Empty plates raise awareness of world hunger

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WFP MENA with the participating food bloggers and calligraphers, published posts of empty plates with beautiful art work by different calligraphers sending messages giving and caring. (WFP website)
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The WFP is the world's largest humanitarian agency fighting hunger worldwide. (WFP website)
Updated 08 February 2018

Empty plates raise awareness of world hunger

JEDDAH: “Food for thought,” a collaboration between the Saudi Arabian company Cheil and the UN World Food Program (WFP), is using Instagram to spread its message via social media.
The campaign aims to spread awareness of hunger problems in the MENA region and to support the WFP in building a world with zero hunger by 2030.
It provides a strikingly different fare from the usual Instagram images, for instead of mouth-watering photos of delicious dishes, the campaign features empty plates.
The campaign enlisted 22 calligraphers from four continents and 28 food bloggers to draw attention to the world’s biggest solvable problem, hunger.
Images of empty plates came with messages such as: “Whoever you feed today, might feed you tomorrow,” “A little for you is a lot for them,” and “Hunger is understood in all languages.”
Although humans produce enough food to feed everyone, hunger kills more people each year than AIDS, malaria and tuberculosis combined, according to WFP, affecting the lives of 815 million people worldwide.
Abrar Al-Ghamdi, who works for Cheil as a copywriter, told Arab News: “Instagram has become a food exhibition; people post so many photos of food every day, so we chose to launch the campaign on Instagram to remind people that hunger is still a global problem via engaging some the most-renowned regional food bloggers and their social media audiences.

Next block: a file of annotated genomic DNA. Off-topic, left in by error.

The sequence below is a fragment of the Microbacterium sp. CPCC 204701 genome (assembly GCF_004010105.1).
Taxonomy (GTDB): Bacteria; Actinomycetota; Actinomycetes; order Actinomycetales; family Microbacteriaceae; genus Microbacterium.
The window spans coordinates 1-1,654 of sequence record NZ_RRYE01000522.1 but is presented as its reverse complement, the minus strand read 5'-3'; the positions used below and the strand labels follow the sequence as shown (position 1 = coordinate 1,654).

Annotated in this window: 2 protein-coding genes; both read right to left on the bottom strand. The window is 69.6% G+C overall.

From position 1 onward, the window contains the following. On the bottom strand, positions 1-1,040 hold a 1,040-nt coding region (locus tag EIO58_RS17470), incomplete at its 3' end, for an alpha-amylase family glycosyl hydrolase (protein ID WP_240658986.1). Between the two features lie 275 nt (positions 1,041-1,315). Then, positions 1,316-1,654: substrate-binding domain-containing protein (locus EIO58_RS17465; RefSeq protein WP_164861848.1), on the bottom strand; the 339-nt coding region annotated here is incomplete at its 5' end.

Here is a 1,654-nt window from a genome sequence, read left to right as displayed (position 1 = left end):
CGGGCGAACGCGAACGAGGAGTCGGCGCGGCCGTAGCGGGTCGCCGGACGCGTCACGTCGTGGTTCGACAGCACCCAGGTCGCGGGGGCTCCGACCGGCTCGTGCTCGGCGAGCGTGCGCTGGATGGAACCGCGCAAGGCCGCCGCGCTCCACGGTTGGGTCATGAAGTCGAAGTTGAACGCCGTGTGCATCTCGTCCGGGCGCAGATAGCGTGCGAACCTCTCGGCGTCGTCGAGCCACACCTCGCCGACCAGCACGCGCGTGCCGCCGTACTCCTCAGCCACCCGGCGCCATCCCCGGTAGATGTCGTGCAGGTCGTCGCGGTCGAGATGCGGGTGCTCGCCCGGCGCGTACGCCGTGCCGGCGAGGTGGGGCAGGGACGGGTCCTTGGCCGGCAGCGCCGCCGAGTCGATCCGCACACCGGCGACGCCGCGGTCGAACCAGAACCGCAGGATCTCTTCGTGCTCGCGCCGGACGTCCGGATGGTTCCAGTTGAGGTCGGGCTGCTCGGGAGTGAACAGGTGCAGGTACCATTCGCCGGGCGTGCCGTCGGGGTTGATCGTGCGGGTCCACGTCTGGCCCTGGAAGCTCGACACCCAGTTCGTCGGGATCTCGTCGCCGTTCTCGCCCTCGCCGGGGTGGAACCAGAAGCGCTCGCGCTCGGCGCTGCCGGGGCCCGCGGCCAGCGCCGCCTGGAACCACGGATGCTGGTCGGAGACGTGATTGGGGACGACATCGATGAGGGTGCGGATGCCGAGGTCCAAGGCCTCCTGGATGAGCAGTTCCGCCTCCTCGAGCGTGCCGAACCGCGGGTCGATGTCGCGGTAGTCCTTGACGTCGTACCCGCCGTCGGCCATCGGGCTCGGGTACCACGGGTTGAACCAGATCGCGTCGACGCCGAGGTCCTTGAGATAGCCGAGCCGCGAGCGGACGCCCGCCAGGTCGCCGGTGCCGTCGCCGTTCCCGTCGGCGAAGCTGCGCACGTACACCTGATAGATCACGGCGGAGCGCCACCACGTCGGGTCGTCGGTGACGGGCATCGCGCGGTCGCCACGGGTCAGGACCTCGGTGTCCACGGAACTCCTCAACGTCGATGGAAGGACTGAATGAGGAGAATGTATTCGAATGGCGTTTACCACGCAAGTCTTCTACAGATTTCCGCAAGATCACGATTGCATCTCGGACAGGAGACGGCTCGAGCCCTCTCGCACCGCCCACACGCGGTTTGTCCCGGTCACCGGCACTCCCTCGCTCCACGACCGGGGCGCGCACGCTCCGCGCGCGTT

“The feedback and responses the campaign received were more than our expectation; the posts were shared so many times. The WFP MENA number of followers doubled,” she added.
Eradicating hunger by 2030 is one of the 17 Global Goals for Sustainable Development to improve people’s lives.
The WFP is the world’s largest humanitarian agency fighting hunger worldwide, and has many projects in the Middle East. It provides cash and delivers food to millions of people in Yemen, Syria, and Iraq, as well as helping Syrian refugees in neighboring countries rebuild their lives.

Saudi reforms encourage investment in Kingdom: Davos panel

Updated 8 min 36 sec ago

Saudi reforms encourage investment in Kingdom: Davos panel

The recent reforms in the Kingdom have been the drive behind foreign investment in the country, a panel debate on the “Next Steps for Saudi Arabia” at the World Economic Forum (WEF) in Davos said Thursday.

Chairperson of the board of directors of the Saudi Stock Exchange, Sarah Al-Suhaimi said WEF reports reflected the positive changes in Saudi Arabia that had improved the country’s ranking in terms of investment.

“We have worked on developing the financial system of the capital market,” Al-Suhaimi told the panel, adding that in 2018 Saudi Arabia joined the FTSE Emerging Index which provides investors with a comprehensive means of measuring the performance

Saudi Minister of Economy and Planning Mohammad Al-Tuwaijri said to attract investors into Saudi Arabia needed to improve its infrastructure, which he says the Kingdom had been working on. This includes the 68 initiatives that were introduced last year to help the private sector.

Al-Tuwaijri also said unemployment rates had been kept steady over the past two years, while more women had entered the workforce, which he said played an important role in diversifying Saudi Arabia’s economy.

Minister of Finance Mohammed Al-Jadaan said that since the “significant economic and social reform,” the GDP of Saudi Arabia grew 2.3 percent in 2018.

In 2019 Saudi Arabia announced a $295 billion budget, which Al-Jadaan says with help the growth of the economy and create more jobs.

“We are determined to reduce the deficit from 19 percent to 5 percent,” he said.